The only change we made here is that we import the BrowserRouter and aliased it as Router (just for brevity), and then we wrap the App component with Router:

  <App />

You should have some navigation on screen when you open the app:

First Setup

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Higher Order Components

Higher Order Components (HOC) allows you to extend your React components. They are basically functions that takes a component and returns a component. As simple as that.

They become handy when you have two components sharing the same features leading to repeated logic. For example Subscribe page which is a component might have a logo and a white background. Same as the Thank You page. To add a logo and a white background to both components, we would need to write the feature in both component classes. Instead, what we can do is use a HOC that implements the shared feature, and call the HOC with the Subscribe or Thank You.

An example will make more sense. Create a component called PageShell in the components directory:

// ./src/components/PageShell.js

import React from 'react';
import logo from '../logo.svg';

const PageShell = Page => { 
  return props => {/* [1]*/}
    <div className="page">
        <img src={logo} alt="" />
        <Page {...props} /> {/* [2]*/}

export default PageShell;
  • The component is a function which is designed to receive a component (Page) as argument.
  • It wraps the received component with some fancy DOM content[1] and returns, passes in its props[2] and returns the component as a function.
  • The expectation is that PageShell will be used like this: PageShell(PageComponent)

Now let’s wrap the page components in App with PageShell:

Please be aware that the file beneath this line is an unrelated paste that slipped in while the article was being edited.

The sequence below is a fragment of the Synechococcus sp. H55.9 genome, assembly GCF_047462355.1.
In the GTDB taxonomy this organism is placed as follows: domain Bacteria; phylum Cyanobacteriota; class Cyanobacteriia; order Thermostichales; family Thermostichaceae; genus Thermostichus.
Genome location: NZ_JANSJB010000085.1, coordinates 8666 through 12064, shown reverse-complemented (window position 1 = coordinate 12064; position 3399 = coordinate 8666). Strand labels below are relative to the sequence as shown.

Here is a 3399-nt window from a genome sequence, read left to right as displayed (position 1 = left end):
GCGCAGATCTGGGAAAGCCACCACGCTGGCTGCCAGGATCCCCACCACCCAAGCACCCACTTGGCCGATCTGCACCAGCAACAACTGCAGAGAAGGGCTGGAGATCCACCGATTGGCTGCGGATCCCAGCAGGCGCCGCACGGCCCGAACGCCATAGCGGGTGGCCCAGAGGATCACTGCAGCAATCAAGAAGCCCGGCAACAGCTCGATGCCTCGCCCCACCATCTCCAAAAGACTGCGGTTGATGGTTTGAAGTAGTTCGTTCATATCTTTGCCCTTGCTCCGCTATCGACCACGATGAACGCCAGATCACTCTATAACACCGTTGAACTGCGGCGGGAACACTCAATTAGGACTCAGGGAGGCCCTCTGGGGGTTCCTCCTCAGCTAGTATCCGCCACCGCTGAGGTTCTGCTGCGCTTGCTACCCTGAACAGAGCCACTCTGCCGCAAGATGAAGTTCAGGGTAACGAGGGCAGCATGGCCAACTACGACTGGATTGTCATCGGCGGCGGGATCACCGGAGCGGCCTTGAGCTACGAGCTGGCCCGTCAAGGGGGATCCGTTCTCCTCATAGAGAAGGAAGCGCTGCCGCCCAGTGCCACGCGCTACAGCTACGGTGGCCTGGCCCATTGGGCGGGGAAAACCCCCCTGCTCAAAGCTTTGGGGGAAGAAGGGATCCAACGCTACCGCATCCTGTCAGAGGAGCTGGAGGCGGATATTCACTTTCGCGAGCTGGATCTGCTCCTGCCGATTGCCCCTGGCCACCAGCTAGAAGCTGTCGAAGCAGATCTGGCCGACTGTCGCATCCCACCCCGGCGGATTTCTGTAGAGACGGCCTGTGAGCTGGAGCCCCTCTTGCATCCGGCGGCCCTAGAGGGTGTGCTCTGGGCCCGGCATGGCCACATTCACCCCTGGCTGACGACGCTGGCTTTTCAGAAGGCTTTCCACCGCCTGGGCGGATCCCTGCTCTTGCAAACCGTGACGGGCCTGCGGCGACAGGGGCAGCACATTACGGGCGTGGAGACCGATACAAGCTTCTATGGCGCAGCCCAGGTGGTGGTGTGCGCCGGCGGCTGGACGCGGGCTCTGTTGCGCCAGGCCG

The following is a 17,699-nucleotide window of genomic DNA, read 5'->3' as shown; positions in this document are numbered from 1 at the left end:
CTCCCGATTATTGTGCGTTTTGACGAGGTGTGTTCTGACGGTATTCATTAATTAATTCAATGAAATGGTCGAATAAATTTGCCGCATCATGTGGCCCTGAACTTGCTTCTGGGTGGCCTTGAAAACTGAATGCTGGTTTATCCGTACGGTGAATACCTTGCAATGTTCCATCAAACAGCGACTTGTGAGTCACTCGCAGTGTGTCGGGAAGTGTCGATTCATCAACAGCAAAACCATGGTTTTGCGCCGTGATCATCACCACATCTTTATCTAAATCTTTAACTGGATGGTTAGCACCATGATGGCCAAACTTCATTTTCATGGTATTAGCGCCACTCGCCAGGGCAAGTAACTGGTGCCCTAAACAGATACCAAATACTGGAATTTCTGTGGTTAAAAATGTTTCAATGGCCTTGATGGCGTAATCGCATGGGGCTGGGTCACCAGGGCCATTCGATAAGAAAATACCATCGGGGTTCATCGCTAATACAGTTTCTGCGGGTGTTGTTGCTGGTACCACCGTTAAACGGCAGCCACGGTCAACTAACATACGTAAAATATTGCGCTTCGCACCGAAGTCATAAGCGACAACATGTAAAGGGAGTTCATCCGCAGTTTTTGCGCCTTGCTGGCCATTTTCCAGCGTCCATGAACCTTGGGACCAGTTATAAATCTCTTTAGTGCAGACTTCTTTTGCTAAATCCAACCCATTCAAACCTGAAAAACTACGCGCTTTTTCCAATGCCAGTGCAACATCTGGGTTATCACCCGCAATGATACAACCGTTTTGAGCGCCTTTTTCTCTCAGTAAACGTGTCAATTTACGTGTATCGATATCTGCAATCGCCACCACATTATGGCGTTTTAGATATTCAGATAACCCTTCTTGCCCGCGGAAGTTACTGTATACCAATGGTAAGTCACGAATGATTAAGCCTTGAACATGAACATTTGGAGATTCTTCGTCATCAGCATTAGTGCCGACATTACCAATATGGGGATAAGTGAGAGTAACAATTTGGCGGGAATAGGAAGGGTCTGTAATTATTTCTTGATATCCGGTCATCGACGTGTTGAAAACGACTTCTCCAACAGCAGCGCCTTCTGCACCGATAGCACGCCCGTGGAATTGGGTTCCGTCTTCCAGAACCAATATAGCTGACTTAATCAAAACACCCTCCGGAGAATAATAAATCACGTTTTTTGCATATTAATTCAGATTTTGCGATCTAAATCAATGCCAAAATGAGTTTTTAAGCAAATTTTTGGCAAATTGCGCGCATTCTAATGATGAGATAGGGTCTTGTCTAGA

The only difference is that before passing Subscribe and ThankYou to the component property, we first wrap it in PageShell leading to this new look:


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Transitioning in HOC

To achieve a transitions, each of the components needs to be wrapped with the ReactCSSTransitionGroup.

More great articles from LogRocket:

        <Page />

The transitionName maps to a CSS class that defines what happens at every phase of the animation. Here is a small and truncated snippet from index.css:

.SlideIn-appear {
  transform: translateX(30px);
  opacity: 0;
.SlideIn-appear.SlideIn-appear-active {
  opacity: 1;
  transform: translateX(0);;
  transition: all 0.6s linear;
.SlideIn-enter {
    opacity: 0;
    transform: translateX(30px);
.SlideIn-enter.SlideIn-enter-active {
    opacity: 1;
    transform: translateX(0);
    transition: all 0.2s linear 0.4s;
.SlideIn-leave {
    opacity: 1.0;
    transform: translateX(0);
.SlideIn-leave.SlideIn-leave-active {
    opacity: 0;
    position: absolute;
    width: 100%;
    transform: translateX(-30px);
    transition: all 0.2s linear;

ReactCSSTransitionGroup maps to each of these phases (appear, enter, and leave) and applies what ever transition effect is available on the CSS class definition. You can learn more in the React Docs on animation add-ons.

If we were building a large application, you will end up getting yourself messed up with repeated code when trying to wrap each of these components with ReactCSSTransitionGroup. With HOC, you can use ReactCSSTransitionGroup in the Page Shell once and wrap every components that needs the ReactCSSTransitionGroup with the page shell:

That’s all you need to get transitions up and going in your routes:


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Christian Nwamba JS preacher. Developer 🥑. Building the web with the community @concatenateConf @forLoopAfrica. JS and Senior Advocacy for the Next Billion Users through Microsoft.